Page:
By Meghan Hall
A subsidiary of Irvine, Calif.-based property management company WNC Inc., Community Preservation Partners (CPP) is fulfilling its mission to become more actively involved in the Bay Area with the recent acquisition of downtown San Jose’s Lenzen Square apartment complex. CPP bought the 88-unit community, located at 790 Lenzen Ave., from Lenzen Housing L.P., an entity associated with Pacific Affordable Housing Corporation and The Core Companies, in mid-February for $20.75 million, or around $235,800 per unit, locking down ownership on a significant property in one of the Bay Area’s hottest submarkets. CPP, founded in 2004, is known for its efforts to rehabilitate and preserve existing affordable housing complexes.
“Our mission is to stabilize and preserve affordable housing projects and prevent them from coming to market,” explained CPP’s President, Anand Kannan. “We want to keep those communities affordable and not only preserve them, but enhance them by putting in significant renovation on top of that.”
The deal closed just about two months after the signing of the purchase of sale agreement, said Kannan, a feat for an affordable buyer, especially during peak holiday season. The quick close, however, was paramount in warding off a slew of other offers that came in for the property, which was publicly listed.
The property is in a highly desirable part of San Jose and is adjacent to the Shasta Hanchett Park neighborhood. The site is just a few minutes’ walk from The Alameda and SAP Center, as well as Diridon Station, where Google plans on building a major mixed-use development that will transform downtown San Jose. A shopping center, anchored by a Trader Joe’s and a Target, is also located nearby.
“There were several offers from market-rate buyers and investors that were looking to acquire the property because it is in such a popular neighborhood and San Jose is such a great market,” said Kannan. “We had to compete with those buyers, and we had to show that we could execute and close in the same time frame that an investor or market-rate buyer would.”
This included securing local government approvals, working with state agencies on existing regulatory agreements and coordinating with CPP’s financial partners — Deutsche Bank and Redstone — to get everything done on time. Kannan said that Deutsche Bank and Redstone provided $15 million of debt to finance the acquisition of the property.
“The reason we were able to acquire the property was efficiency of execution,” said Kannan. “We have a process, a system, that we have put in place that enables us to perform like a market-rate buyer even though we’re an affordable buyer. We had the capital available to get the transaction done and can now focus on the renovation at hand.”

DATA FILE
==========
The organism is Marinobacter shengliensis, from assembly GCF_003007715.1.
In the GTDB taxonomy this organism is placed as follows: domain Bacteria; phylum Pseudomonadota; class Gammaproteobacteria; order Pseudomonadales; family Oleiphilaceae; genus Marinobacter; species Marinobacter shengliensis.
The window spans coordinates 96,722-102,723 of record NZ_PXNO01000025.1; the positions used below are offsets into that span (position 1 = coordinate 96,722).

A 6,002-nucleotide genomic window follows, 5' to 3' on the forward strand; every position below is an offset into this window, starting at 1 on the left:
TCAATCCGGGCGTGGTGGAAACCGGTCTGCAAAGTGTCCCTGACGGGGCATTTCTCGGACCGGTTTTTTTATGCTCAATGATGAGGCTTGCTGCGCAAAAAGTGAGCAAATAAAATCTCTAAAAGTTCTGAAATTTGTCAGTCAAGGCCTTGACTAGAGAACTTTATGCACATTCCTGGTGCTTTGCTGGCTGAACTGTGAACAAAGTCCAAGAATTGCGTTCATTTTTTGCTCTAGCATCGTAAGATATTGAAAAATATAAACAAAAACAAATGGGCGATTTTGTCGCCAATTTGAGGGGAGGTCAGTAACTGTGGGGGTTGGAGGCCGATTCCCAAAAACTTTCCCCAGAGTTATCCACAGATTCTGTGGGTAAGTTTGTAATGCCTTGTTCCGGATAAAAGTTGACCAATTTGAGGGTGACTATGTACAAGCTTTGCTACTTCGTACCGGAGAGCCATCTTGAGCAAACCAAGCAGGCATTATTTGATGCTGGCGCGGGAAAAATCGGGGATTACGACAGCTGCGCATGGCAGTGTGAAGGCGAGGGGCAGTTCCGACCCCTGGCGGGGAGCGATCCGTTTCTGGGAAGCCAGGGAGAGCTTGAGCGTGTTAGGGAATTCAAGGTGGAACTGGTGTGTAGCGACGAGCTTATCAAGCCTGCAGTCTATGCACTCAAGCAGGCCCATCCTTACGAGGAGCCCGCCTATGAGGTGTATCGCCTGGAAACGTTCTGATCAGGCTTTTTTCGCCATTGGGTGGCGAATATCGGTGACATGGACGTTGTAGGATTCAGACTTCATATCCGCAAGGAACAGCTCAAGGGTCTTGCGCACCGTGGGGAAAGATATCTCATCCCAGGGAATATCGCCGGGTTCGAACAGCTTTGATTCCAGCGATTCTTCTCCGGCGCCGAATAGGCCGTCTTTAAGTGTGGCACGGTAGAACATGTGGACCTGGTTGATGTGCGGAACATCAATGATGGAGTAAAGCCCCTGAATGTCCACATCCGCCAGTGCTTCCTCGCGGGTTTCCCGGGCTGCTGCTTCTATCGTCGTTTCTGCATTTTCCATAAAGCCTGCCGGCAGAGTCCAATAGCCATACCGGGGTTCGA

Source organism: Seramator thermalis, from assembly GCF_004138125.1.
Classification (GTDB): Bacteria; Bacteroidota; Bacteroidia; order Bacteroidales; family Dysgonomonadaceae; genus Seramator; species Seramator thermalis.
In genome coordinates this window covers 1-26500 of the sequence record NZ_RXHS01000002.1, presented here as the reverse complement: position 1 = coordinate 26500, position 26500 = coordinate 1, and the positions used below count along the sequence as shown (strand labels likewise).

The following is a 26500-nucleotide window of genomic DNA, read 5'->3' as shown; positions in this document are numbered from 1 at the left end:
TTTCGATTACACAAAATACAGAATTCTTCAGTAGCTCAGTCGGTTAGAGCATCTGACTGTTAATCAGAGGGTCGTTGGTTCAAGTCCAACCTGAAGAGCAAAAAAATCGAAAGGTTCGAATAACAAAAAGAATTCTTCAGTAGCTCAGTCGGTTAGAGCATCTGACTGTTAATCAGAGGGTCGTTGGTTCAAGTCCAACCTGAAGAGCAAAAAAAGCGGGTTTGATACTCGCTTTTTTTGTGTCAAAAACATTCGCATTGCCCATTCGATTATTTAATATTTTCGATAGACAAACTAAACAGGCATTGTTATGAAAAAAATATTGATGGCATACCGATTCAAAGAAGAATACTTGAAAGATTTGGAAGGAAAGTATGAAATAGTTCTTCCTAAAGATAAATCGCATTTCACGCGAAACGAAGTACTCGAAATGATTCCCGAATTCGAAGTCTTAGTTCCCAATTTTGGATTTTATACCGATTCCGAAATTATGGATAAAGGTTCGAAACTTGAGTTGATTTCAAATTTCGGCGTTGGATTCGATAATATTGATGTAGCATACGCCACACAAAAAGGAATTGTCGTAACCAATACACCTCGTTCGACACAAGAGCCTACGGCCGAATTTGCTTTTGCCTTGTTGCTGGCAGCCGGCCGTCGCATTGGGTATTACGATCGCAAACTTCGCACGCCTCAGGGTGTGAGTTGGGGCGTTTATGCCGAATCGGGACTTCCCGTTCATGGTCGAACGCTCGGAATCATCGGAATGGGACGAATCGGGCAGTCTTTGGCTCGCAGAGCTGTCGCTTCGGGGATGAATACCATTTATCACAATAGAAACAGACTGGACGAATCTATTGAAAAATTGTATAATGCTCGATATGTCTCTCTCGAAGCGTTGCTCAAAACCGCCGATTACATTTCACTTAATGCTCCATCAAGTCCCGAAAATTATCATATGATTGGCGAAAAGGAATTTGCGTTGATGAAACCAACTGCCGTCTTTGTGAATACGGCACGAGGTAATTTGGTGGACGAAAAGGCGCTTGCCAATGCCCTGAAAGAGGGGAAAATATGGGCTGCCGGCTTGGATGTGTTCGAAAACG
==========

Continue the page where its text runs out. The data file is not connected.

Kannan explained that CPP will spend around $4 million, or between $40,000 to $50,000 per unit, on renovating the property. Renovations are expected to begin in June and will include a complete revamp of the units’ interiors, as well as accessibility and energy efficiency upgrades. Currently, the complex is a mixture of 38 studios, 38 one-bedroom and 12 two-bedroom apartments. The units range in size from around 482 square feet to 903 square feet. According to the Core Companies’ website, the property was completed in 2002, and the total development cost was $17,404,145. The units are reserved for those earning 50 to 60 percent of average median income. Currently, community amenities include a pool, laundry facilities, a gym, a tot lot, a computer lab and a community room.
According to Kannan, CPP plans to extend the affordability of the complex for another 55 years, once the current term ends.
“I think it’s second to none,” he said when asked about the Bay Area’s housing market. “There is a crisis in the Bay Area. Rents continue to rise, people are continuing to be priced out, and one of the world’s largest global economies is right there.”
CPP’s interest in the San Jose submarket is apparent; in August of 2017, the firm closed on the El Rancho Verde apartment complex at 303 Checkers Dr. from Clark Realty Capital for $370 million, or around $528,571 per unit. CPP also owns the 81-unit Courtyard Plaza Apartments and the 144-unit Monte Vista Gardens; CPP finished renovating both properties in August of 2017. Kannan said that many of those who apply to live at the complexes are families, and that CPP has had to close several of its
“It’s difficult for people to raise a family and to have a solid place to live, a place that they can call home,” Kannan added. “We are trying, one property at a time, to keep that ability to call the Bay Area home.”